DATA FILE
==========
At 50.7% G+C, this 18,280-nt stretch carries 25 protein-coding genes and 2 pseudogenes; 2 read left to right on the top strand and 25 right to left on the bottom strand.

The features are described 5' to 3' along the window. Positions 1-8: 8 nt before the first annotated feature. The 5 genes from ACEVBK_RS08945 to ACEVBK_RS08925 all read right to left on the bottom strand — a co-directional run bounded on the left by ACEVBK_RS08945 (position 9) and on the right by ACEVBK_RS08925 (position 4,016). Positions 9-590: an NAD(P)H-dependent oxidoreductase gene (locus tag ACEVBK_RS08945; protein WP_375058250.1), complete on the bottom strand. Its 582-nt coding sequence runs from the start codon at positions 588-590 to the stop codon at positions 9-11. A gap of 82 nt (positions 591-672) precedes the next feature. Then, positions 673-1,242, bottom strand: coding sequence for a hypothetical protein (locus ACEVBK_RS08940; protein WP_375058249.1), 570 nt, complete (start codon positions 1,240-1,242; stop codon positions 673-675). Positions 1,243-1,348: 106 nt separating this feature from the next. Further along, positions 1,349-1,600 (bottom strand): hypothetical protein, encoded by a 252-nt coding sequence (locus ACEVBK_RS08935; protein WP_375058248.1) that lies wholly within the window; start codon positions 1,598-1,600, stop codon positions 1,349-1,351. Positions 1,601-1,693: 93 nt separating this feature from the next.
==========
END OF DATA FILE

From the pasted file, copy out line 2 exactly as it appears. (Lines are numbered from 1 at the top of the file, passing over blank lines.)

The features are described 5' to 3' along the window. Positions 1-8: 8 nt before the first annotated feature. The 5 genes from ACEVBK_RS08945 to ACEVBK_RS08925 all read right to left on the bottom strand — a co-directional run bounded on the left by ACEVBK_RS08945 (position 9) and on the right by ACEVBK_RS08925 (position 4,016). Positions 9-590: an NAD(P)H-dependent oxidoreductase gene (locus tag ACEVBK_RS08945; protein WP_375058250.1), complete on the bottom strand. Its 582-nt coding sequence runs from the start codon at positions 588-590 to the stop codon at positions 9-11. A gap of 82 nt (positions 591-672) precedes the next feature. Then, positions 673-1,242, bottom strand: coding sequence for a hypothetical protein (locus ACEVBK_RS08940; protein WP_375058249.1), 570 nt, complete (start codon positions 1,240-1,242; stop codon positions 673-675). Positions 1,243-1,348: 106 nt separating this feature from the next. Further along, positions 1,349-1,600 (bottom strand): hypothetical protein, encoded by a 252-nt coding sequence (locus ACEVBK_RS08935; protein WP_375058248.1) that lies wholly within the window; start codon positions 1,598-1,600, stop codon positions 1,349-1,351. Positions 1,601-1,693: 93 nt separating this feature from the next.